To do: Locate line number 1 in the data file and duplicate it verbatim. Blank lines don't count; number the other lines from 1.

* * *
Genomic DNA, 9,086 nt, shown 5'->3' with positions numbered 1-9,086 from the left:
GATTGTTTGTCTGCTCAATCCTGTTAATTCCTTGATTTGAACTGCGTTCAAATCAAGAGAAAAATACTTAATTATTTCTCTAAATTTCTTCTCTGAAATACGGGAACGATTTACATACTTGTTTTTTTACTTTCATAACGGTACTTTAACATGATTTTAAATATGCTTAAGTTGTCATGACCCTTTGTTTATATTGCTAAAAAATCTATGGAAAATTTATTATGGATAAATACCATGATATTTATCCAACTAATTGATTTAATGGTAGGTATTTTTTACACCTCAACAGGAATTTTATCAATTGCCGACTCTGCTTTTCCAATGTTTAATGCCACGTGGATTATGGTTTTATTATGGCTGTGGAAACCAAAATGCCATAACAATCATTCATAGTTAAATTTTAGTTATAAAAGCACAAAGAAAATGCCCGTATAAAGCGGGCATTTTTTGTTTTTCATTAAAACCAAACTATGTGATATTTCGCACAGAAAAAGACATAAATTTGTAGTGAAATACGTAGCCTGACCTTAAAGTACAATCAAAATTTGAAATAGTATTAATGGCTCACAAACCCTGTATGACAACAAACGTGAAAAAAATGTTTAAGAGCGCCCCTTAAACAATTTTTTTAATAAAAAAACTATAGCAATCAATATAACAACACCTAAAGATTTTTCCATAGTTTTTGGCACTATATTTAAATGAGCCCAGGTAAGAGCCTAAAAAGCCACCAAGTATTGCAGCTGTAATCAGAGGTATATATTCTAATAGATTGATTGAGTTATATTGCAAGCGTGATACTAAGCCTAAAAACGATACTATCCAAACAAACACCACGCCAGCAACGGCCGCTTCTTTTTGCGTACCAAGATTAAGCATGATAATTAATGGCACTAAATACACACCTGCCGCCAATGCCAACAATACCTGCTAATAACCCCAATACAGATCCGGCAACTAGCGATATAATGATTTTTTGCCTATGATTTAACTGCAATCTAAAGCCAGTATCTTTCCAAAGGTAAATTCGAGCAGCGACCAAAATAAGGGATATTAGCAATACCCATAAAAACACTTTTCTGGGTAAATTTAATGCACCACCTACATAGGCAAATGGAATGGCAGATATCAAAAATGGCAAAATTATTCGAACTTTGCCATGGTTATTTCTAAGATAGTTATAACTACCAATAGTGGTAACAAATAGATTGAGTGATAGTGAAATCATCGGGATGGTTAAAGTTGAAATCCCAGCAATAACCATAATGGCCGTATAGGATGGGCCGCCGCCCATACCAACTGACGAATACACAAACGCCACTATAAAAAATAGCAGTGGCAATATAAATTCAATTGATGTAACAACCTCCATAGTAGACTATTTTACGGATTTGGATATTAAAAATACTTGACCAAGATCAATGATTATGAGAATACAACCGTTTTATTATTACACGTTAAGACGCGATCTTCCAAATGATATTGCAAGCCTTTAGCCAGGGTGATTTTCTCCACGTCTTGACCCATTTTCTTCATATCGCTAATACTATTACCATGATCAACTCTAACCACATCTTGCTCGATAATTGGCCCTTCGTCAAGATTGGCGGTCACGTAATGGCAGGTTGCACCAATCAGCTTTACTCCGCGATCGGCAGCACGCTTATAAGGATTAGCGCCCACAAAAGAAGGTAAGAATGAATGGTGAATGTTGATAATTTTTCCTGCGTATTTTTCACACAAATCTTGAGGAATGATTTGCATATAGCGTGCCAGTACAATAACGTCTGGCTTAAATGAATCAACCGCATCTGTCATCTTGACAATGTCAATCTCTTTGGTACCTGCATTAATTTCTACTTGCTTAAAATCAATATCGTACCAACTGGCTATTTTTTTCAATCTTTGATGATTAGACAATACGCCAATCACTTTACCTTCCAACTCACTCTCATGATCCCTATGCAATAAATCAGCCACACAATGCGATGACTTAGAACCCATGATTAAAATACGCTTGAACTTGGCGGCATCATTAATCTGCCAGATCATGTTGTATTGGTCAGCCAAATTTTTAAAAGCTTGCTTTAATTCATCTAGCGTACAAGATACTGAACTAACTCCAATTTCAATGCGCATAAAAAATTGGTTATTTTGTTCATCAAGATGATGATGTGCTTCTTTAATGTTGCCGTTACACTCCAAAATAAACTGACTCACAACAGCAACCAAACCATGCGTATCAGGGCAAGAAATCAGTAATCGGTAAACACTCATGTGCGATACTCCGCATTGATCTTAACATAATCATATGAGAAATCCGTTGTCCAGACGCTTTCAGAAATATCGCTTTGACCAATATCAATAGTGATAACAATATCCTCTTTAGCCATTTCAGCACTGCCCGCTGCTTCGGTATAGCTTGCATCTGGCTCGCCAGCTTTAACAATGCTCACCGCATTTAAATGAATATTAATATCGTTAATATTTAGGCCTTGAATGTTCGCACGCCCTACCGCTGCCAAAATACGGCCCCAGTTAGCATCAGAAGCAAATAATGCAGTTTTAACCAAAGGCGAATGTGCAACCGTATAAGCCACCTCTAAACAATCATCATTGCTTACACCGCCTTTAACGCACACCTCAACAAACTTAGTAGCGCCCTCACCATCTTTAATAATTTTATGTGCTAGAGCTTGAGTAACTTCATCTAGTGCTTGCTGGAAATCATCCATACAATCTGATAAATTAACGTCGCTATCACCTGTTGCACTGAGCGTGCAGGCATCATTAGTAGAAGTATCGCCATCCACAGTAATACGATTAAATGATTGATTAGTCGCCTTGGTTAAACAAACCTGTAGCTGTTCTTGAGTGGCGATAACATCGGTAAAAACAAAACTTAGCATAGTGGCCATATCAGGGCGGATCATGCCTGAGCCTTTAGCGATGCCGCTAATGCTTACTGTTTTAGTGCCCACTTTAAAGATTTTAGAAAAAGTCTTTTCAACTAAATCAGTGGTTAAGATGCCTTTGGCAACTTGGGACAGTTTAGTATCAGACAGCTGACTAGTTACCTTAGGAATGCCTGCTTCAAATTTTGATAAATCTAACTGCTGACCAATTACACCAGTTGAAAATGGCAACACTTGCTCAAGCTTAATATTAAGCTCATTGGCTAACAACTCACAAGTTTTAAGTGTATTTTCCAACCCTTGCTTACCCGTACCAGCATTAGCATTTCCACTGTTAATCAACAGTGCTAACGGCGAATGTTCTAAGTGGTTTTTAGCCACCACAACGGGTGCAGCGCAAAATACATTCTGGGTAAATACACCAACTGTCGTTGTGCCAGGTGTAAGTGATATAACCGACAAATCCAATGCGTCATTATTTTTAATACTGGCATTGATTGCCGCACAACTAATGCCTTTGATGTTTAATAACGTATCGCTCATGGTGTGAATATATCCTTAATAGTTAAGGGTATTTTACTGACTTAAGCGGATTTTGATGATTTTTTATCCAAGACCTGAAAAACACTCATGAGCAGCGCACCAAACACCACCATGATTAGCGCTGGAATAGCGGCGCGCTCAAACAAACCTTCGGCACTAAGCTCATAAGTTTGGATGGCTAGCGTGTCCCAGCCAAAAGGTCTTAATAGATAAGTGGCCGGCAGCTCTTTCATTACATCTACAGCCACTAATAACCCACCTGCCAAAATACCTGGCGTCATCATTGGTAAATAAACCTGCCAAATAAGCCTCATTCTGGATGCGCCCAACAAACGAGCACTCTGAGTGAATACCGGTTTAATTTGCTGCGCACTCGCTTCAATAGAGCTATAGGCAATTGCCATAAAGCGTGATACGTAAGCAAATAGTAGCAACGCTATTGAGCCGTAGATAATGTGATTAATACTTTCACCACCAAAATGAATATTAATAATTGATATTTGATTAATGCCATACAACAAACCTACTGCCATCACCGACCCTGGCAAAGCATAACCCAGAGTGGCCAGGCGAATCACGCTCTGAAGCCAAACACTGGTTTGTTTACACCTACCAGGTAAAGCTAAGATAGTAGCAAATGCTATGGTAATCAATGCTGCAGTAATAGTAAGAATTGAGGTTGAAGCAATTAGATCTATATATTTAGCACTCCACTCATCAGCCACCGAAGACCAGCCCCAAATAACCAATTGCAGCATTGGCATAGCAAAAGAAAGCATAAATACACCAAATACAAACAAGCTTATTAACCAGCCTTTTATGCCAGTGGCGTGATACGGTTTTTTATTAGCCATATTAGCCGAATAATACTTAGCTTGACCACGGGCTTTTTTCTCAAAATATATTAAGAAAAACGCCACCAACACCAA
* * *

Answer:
Genomic DNA, 9,086 nt, shown 5'->3' with positions numbered 1-9,086 from the left: